The Life and Legacy of Jean-Claude "Baby Doc" Duvalier
October 4, 2014 is now marked in history as the day the infamous Jean-Claude Duvalier passed away. Although Baby Doc adopted the self-proclaimed title as Haiti's "President for Life", there are many that would beg to differ. His 15-years reign created conditions that Haiti is still recovering from until this day. Thrust into authority, he soon learned to take advantage of it in every way possible.
At the tender age of 19, Francois "Papa Doc" Duvalier appointed Baby Doc as his presidential successor from his deathbed. From 1971 to 1986, Jean-Claude continued in his father's footsteps. Tales of corruption, deceit, and a questionable relationship with U.S. agencies flood history books regarding his reign.
However, Baby Doc's terror was far from the beginning. He merely continued a disastrous cycle left behind by his tyrannical father. Inheriting everything from his authority down to his name, in fact, the "doctor" reference was never rightfully earned. His only right to the term was through his father's former position as a medical doctor. Papa Doc worked closely with the United States Army on a disease eradication campaign stationed in Haiti. It's safe to assume that his work in the rural areas of the country assisted Papa Doc in developing contacts with officials from the United States that would later back him in his elaborate scheme of extorting money from the U.S. government or willingly accepting funds to do their bidding. Papa Doc saw no error in his actions. He justified his plans as a continuation of the slave trade that birthed Haiti in 1804. Throughout his reign, Baby Doc observed his father, unknowing that one day it would be his turn to lead.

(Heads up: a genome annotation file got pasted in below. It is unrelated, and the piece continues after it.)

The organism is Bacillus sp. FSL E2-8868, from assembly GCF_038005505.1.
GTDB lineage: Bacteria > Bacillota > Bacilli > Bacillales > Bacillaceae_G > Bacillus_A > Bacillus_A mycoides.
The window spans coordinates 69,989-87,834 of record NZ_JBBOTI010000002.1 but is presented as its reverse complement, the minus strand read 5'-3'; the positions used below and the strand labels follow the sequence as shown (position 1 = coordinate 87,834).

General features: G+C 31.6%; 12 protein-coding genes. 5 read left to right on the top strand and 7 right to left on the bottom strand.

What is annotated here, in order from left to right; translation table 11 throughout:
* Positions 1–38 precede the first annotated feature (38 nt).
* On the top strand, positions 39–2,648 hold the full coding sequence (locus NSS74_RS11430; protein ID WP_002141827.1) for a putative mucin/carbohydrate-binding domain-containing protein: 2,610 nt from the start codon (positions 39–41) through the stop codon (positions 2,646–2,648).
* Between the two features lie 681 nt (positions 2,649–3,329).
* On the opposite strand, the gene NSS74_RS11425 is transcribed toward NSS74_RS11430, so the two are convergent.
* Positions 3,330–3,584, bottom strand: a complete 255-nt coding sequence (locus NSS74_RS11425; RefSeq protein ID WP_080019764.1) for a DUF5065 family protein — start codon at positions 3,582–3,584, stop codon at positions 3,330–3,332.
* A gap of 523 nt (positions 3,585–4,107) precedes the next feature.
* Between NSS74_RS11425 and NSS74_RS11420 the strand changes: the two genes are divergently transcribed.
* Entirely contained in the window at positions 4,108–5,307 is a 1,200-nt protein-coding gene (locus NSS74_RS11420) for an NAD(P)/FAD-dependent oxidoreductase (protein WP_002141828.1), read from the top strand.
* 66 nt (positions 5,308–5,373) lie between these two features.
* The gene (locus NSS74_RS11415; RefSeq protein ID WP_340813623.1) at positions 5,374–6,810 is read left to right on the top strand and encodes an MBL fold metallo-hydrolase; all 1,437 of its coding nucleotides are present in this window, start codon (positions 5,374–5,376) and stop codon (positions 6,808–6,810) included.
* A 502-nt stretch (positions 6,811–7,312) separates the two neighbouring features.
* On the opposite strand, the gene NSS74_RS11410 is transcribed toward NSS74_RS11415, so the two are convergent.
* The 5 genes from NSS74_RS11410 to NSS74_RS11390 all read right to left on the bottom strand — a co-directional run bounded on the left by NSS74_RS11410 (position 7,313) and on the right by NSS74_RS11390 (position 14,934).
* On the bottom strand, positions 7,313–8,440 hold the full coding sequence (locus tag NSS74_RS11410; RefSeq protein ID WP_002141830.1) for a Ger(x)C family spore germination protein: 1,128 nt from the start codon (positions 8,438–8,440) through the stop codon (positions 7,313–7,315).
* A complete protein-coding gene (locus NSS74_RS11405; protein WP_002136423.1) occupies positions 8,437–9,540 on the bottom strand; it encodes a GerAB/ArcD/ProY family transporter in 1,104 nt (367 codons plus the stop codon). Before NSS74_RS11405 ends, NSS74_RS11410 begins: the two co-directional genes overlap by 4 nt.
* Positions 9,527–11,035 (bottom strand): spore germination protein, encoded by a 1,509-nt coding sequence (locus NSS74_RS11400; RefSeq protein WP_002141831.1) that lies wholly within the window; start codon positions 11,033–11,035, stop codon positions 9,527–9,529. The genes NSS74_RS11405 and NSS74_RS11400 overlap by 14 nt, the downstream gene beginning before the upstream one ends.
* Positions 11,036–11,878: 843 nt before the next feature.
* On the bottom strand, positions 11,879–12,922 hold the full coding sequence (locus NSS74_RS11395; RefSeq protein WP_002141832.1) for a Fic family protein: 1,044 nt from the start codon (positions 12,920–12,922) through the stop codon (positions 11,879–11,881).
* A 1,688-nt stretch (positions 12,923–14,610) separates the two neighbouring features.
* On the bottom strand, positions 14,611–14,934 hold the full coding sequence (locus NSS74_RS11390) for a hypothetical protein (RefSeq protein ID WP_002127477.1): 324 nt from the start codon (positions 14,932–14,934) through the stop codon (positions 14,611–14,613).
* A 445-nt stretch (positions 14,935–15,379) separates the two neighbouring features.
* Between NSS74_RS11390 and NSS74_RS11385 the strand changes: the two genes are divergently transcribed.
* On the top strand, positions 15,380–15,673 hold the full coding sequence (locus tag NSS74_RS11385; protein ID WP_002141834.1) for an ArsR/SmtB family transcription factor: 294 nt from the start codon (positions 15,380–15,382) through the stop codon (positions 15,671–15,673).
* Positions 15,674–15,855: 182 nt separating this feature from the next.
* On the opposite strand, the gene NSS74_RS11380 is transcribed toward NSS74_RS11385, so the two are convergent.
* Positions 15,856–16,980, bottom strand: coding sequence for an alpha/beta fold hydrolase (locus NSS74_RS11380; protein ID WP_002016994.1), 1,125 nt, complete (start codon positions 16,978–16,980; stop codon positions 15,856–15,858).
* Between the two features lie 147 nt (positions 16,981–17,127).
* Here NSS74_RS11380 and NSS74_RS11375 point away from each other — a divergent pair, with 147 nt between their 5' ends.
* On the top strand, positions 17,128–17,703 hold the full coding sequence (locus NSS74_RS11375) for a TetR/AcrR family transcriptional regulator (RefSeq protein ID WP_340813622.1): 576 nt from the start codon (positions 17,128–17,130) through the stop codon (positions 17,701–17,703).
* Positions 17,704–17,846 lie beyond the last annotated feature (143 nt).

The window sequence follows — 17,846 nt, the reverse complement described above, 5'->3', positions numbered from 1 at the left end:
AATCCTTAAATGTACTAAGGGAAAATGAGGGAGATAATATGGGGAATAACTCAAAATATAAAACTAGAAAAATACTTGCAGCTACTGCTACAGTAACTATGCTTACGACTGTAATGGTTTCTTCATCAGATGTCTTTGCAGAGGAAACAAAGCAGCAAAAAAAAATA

Time In Office
At the time of his induction, Jean-Claude Duvalier became the youngest president in the world. Initially, the people of Haiti were hopeful of change. They soon realized that change would come, just not at the benefit of the people. The start of Baby Doc's reign was filled with an interest in sports cars and wild parties holding a hierarchy over the grey schematics of politics. At 19 years old, one wouldn't expect much else.
Whether it was obedience to his father's wishes or a lack of interest in developing an alternative, when the time came for Baby Doc to implement his own policies, he accepted the suggestions of the United States with no resistance or alterations. Although Papa Doc gradually pulled away from his ties to the U.S., he spent years showing his son how to benefit from international engagements that do not benefit your country.